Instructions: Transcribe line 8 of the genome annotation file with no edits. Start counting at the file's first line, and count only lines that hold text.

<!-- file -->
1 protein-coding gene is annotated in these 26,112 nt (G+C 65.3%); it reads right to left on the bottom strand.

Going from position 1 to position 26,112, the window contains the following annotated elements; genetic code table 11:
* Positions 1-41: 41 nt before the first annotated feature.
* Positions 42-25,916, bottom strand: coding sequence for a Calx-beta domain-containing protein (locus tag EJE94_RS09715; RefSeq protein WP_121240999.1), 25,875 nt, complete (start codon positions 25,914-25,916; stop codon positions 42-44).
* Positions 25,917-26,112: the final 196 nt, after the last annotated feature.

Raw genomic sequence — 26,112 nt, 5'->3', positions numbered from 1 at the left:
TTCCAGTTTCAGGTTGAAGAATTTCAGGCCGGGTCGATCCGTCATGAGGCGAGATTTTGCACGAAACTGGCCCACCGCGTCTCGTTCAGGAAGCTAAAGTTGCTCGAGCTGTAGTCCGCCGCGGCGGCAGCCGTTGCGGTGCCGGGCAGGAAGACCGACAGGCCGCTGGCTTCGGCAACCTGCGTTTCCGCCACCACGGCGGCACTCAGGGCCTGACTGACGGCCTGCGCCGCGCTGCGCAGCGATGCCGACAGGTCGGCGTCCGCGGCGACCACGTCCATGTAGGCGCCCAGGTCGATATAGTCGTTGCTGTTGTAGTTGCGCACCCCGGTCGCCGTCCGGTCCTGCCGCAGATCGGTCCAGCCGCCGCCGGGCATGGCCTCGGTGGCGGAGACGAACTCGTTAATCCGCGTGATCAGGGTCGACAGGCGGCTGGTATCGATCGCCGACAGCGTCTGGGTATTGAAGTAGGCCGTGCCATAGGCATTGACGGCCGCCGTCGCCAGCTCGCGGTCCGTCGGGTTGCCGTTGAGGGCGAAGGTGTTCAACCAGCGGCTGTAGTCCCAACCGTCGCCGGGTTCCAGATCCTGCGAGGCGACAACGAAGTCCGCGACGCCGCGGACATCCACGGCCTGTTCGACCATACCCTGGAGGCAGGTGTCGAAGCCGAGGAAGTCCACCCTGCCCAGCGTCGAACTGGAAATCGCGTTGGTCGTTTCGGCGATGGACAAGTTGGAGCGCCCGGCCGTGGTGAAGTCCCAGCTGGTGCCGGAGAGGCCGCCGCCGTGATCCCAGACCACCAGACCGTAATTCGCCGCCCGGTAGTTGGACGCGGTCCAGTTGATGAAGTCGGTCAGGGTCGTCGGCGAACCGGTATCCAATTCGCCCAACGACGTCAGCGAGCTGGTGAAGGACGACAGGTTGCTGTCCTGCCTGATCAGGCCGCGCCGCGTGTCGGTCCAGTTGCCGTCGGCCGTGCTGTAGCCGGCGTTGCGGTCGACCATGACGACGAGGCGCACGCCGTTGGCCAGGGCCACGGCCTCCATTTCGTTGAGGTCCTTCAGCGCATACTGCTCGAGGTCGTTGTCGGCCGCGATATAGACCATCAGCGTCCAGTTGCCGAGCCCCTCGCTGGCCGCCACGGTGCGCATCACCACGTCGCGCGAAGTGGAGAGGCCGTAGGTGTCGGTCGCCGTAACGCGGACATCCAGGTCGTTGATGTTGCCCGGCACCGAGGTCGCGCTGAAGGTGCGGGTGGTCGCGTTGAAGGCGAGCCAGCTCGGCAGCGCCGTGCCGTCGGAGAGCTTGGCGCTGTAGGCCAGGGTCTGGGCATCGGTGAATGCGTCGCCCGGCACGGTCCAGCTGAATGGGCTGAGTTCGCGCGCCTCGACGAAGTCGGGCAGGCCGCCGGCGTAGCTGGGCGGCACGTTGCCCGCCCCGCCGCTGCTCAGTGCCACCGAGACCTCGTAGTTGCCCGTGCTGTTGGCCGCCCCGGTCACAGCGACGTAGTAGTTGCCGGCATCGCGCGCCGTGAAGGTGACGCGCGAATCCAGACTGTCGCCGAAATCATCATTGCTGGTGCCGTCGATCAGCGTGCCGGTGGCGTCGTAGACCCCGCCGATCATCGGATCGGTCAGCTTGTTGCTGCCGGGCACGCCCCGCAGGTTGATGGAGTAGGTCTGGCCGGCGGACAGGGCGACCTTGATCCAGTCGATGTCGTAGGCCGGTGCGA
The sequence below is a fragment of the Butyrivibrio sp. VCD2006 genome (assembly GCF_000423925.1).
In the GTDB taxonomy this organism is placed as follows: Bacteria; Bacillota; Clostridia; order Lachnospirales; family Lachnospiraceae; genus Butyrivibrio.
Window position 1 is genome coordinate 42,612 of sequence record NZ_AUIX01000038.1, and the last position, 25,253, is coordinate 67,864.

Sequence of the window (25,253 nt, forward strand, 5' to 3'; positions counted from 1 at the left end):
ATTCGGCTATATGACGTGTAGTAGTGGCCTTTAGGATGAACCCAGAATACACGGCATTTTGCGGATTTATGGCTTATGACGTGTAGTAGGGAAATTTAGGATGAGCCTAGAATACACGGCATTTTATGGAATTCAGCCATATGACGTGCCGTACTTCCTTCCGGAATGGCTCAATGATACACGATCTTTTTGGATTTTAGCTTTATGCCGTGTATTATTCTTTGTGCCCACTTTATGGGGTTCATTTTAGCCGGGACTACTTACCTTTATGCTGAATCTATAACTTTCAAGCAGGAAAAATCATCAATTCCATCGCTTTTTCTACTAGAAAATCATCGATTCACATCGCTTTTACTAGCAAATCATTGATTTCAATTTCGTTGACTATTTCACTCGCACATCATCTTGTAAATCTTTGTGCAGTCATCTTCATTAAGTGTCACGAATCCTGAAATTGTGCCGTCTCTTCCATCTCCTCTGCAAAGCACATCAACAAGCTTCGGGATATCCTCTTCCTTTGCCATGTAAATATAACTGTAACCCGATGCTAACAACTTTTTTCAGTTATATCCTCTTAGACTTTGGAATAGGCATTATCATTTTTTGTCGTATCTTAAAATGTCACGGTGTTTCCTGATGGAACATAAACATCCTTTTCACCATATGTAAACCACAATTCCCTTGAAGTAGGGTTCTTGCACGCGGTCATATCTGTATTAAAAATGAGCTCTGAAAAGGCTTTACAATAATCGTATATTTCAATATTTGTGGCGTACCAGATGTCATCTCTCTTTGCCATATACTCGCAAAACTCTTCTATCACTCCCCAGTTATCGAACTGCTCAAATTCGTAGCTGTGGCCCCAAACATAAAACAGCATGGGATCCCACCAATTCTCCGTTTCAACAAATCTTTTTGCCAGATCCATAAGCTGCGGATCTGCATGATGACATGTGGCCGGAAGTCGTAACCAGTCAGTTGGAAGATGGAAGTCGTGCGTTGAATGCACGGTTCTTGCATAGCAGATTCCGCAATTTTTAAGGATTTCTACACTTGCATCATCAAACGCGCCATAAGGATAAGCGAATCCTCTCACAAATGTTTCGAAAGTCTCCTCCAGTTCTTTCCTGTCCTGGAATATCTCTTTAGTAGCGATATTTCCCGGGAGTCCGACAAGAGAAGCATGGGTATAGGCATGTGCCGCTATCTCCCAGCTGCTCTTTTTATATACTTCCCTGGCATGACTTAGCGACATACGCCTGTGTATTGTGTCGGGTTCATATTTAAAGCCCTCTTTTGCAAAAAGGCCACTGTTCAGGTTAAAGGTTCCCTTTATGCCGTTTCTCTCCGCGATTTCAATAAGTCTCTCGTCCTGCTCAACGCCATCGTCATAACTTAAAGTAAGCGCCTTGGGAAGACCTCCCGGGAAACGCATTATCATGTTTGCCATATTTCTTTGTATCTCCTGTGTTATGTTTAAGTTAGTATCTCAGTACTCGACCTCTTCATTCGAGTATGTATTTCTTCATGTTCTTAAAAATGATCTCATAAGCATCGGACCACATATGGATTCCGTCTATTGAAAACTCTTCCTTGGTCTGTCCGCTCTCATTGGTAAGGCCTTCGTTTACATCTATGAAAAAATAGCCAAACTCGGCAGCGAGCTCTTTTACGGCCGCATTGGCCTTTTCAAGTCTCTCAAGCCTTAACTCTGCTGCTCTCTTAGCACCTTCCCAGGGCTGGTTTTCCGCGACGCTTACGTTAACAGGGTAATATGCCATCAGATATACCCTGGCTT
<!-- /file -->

The sequence below is a fragment of the Butyrivibrio sp. VCD2006 genome (assembly GCF_000423925.1).